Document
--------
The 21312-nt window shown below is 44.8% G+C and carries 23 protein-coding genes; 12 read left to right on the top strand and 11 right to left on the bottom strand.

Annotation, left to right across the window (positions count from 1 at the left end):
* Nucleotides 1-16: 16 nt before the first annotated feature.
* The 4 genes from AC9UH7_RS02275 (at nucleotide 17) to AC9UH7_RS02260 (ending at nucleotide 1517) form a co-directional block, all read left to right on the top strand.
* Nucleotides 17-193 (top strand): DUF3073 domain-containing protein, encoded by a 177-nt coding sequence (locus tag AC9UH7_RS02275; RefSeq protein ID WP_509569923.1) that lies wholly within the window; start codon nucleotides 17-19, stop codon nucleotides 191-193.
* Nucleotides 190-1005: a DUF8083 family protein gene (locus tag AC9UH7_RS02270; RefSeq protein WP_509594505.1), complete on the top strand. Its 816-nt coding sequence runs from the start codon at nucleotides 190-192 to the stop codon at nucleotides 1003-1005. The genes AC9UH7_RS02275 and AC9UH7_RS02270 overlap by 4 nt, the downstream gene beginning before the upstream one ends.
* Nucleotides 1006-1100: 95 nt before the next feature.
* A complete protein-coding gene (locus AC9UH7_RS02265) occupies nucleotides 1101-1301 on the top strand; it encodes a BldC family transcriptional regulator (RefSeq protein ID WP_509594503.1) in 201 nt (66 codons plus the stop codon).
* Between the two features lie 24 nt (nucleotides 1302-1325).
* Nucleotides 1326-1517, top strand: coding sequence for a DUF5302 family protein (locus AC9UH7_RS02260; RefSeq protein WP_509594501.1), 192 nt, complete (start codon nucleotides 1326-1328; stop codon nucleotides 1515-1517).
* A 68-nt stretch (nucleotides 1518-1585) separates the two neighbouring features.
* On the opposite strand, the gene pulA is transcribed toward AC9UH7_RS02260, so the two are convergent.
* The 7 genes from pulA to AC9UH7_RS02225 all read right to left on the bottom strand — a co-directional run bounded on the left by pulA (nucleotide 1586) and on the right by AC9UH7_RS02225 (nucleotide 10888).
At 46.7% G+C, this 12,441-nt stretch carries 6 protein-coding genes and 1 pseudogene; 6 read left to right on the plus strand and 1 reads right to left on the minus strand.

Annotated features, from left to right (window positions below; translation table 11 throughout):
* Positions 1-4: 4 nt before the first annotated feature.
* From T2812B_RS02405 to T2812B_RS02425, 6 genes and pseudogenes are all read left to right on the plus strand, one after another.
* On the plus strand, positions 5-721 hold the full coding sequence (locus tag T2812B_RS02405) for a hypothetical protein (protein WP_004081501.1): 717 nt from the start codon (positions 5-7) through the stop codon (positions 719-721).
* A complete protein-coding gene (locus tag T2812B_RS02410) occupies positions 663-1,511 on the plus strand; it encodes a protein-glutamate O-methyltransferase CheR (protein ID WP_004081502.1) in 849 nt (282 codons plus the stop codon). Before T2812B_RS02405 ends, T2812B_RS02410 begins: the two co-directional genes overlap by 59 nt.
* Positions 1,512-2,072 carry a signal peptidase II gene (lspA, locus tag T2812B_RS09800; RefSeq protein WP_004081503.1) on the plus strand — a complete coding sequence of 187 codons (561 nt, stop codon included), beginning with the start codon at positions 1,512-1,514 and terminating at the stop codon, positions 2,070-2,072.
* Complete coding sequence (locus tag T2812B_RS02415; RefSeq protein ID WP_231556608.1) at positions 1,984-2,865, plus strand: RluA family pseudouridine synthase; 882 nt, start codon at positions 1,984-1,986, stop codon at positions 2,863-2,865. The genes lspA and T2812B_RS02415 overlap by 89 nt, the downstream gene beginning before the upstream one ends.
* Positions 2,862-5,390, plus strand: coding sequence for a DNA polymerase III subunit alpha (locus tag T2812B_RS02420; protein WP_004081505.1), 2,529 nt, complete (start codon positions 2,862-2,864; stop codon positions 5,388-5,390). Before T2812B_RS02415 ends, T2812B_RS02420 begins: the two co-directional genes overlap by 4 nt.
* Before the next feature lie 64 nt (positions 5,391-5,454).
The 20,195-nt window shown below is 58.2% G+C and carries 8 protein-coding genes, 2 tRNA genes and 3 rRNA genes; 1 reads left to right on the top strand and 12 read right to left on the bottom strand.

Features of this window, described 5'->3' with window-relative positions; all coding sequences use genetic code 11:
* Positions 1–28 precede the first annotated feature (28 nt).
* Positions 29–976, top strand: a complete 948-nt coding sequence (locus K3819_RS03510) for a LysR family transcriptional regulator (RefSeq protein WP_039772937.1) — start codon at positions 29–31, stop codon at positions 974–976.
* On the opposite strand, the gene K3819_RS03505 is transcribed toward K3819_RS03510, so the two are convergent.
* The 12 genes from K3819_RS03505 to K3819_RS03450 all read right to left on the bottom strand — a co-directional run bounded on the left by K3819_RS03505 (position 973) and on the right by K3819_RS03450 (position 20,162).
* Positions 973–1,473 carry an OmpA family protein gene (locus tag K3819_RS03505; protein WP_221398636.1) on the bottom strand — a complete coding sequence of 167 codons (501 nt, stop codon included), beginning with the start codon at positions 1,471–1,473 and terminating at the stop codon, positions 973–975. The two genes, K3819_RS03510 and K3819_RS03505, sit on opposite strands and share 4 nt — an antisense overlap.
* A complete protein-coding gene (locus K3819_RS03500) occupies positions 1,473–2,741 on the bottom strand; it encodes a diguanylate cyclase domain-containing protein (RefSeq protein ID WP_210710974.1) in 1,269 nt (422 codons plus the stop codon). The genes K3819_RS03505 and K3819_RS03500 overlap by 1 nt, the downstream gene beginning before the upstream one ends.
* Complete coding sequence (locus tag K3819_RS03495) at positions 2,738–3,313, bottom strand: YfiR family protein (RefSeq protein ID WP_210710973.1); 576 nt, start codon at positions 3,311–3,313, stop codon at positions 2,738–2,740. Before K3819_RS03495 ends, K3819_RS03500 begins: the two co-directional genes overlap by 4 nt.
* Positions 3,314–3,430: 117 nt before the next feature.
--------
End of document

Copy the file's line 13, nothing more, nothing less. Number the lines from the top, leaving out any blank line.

* The 7 genes from pulA to AC9UH7_RS02225 all read right to left on the bottom strand — a co-directional run bounded on the left by pulA (nucleotide 1586) and on the right by AC9UH7_RS02225 (nucleotide 10888).